Yorck Olaf Schumacher and Peter Mueller

To understand how these concepts of training volume are applied by the top athletes in the world I cite some examples from Stephen Seiler's 2009 research review:

Runner: 550 hrs (female WR holder as example)
XC Ski: 700 hrs (same female as above)
XC Ski: 800 hrs (female, WC)
XC Ski: 850-875 (male, Petter Northug, 2009/10 and 2010/11 seasons)
Runner: 750 hrs (male marathoner average, elite)
Cyclist: 1000 hrs (Pro?)
Rowing: 1000-1100 (male WR holder 2004)
Swim: 1300 hrs (Phelps, estimated)

Stephen Seiler and Espen Tønnessen

Distribution of intensity is clearly important and Seiler concludes that, as a general rule top endurance athletes spend 80% of their volume at around 65% of VO2 Max while doing the remaining 20% of the work at approximately 90% of VO2 Max. A small percentage of higher intensity work may be done by some athletes with specific need. (ref. Inigo Mujika, "Endurance Training - Science And Practice", Inigo Mujika S.L.U., 2012)

In my experience, the distribution of training in the "free lunch" training context is exactly opposite to that shown to be most effective at improving endurance performance. During my experiment, before I began tweaking by adding longer efforts, my average total training time per week was 3-4 hours and roughly 70% of that was done at very high intensity, defined as 90-95% of VO2 Max, or at loads of 90% +/- of 1RM. I did the remaining 30% of the work at low intensity in warm-up, cool-down or recovery phases, or while practicing technique. This ratio alone shows very clearly why the "free lunch" could not, as a stand-alone program, possibly improve my endurance.

When I mined my old training logs I realized I'd done my best climbing in the mountains during the years when I averaged between 800 and 1000 hours of volume annually. I asked Steve how much he was averaging per year. Over the first six months of 2008 he accumulated more than 600 hours of training volume to prepare for Makalu later in the year. During the eight weeks prior to setting the record on the Grand Traverse in the Tetons (6hrs 49min) Rolando Garibotti hiked and climbed and ran 125,000 feet of elevation gain. The final week of his preparatory program, which included the actual record-setting traverse, totaled 31,700' of vertical gain. Of course, he covered many, many miles as well and this took many, many hours. My best season of bike racing (2010) coincided with the greatest volume of training: 8100 miles on the bike and 510 hours total training volume, an increase of 25% in mileage, and about 10% in total volume from recent yearly averages. To me, all of this indicates that an entry fee - in this case, a certain amount of training volume - is required to perform at every level and the higher the level the higher the fee. Expectations must match investment, and rules govern the game.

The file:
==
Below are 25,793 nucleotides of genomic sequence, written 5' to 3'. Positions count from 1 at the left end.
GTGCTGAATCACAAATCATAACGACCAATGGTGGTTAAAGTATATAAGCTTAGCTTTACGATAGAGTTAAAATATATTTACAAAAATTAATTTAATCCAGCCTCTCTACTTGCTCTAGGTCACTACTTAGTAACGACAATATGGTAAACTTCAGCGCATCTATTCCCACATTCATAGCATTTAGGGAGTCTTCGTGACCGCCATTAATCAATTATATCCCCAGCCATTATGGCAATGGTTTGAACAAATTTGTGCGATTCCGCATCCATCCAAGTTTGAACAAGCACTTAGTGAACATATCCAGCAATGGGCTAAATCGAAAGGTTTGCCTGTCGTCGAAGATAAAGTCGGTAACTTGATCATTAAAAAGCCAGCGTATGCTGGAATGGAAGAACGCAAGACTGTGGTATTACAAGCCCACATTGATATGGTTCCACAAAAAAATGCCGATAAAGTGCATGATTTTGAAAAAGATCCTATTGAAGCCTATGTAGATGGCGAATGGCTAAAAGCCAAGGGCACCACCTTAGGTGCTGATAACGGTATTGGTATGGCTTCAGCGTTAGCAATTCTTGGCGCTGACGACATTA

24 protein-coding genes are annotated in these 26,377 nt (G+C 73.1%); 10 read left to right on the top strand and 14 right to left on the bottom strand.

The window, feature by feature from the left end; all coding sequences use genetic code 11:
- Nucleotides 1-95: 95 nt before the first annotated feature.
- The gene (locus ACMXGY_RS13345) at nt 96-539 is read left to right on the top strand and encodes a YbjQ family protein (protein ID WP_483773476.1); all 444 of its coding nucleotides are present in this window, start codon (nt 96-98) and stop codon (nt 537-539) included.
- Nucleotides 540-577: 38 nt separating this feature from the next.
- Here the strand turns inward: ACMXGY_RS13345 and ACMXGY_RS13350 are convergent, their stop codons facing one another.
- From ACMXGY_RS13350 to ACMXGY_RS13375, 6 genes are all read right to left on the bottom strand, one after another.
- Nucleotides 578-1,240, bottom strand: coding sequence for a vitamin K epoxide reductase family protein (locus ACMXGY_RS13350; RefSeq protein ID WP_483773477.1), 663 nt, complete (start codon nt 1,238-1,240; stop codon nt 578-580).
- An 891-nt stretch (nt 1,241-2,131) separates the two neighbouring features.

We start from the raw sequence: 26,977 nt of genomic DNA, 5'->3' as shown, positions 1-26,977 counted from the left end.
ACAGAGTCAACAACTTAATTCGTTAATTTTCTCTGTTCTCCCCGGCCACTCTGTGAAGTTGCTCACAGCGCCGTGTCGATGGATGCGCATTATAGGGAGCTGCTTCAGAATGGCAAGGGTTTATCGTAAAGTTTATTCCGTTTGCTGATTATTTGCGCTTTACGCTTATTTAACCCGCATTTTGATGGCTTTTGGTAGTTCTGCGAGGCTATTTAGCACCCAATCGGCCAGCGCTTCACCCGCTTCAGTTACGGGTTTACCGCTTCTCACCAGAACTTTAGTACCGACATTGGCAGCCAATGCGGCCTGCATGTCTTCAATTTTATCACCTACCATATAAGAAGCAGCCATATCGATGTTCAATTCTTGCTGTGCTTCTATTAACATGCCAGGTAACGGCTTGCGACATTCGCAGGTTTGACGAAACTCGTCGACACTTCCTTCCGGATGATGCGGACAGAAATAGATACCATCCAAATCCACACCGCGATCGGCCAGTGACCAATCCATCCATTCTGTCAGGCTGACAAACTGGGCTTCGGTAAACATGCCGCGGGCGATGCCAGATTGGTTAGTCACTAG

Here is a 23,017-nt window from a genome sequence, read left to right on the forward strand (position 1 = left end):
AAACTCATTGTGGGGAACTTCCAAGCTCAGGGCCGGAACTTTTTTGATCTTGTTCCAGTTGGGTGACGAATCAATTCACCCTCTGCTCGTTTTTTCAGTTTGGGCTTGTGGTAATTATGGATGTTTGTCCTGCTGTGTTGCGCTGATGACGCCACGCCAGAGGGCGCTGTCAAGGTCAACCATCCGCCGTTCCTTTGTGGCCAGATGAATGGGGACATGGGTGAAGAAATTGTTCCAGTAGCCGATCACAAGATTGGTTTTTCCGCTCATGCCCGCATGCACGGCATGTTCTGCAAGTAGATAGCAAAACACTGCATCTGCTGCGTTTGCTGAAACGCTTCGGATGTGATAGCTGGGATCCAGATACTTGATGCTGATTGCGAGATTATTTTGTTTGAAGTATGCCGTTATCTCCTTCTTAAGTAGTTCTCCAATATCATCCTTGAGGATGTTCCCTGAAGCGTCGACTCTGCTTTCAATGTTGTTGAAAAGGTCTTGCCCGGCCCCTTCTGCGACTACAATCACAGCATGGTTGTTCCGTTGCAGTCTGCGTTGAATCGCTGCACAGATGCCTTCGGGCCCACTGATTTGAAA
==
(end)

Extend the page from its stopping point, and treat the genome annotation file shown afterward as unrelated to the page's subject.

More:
I broke the rules but expected an equivalent or better outcome. Eventually I paid. Eighteen months of nothing but short, hard efforts "cured" my endurance. Sure, I could go hard, sometimes for 2-3 hours but hard is relative and doesn't necessarily mean fast. I couldn't recover when I did go long, and the old days when I could move for 12-24 hours non-stop were a distant memory. Thus ended my love affair with short duration, high intensity "cross-training" to the exclusion of other forms. After failing to overhaul the method itself, and failing to create a hybrid, I decided it was time to rehabilitate my own fitness by returning to the basics, by following the rules.

It took a long time. Every day I cursed myself for having sacrificed the hours and days and years I had worked to build a 20-year base on what was obviously a pipe dream. I trained 435 hours in 2006 but spent too much time in the gym: I could have spent those 57 hours on more relevant work. In 2007 I trained 475 hours, with only 29 in the gym. In 2008 I averaged 40 hours of training per month, very little in the gym and my lactate threshold bumped 11 beats per minute higher (BPM) than in 2005. As a percentage of VO2 Max it was within 2-3 BPM of the highest levels I achieved in the mid-90s. I could put out reasonable power for about four hours, and keep going for eight or nine. By 2009 fitness was good enough climb Denali in 13 days roundtrip, and to be present in the field sprint at the end of the 206-mile Logan-to-Jackson road race, where I finished 4 seconds off the winner. In 2010 I was 2nd (in my category) at the Tour de Park City after 150 miles of racing, 60 of them in a hard breakaway with five others. I was happy to be back.

I recovered my endurance fitness faster than one could create it from scratch because my body remembered its former condition and I hadn't lost my ability to manage fueling and hydration, temperature regulation and pacing. I recovered movement efficiency and economy, and quickly rediscovered the psychological state that allowed me to enjoy sustained suffering. All of this factors into performance. I recovered my endurance when the balance of training information and experience, combined with the realities described in my training log overcame my conviction there was an easier way. There is an order to follow. There are rules. It's not random. It's not whatever-the-fuck. It's planned and executed and tested and modified along the way because there is no such thing as a shortcut or a free lunch, and no way to evade hard, intelligent work.

As long as the bar is high or distant there is no way but the hard way. How could it be any other way?

Mark Twight
Mark Twight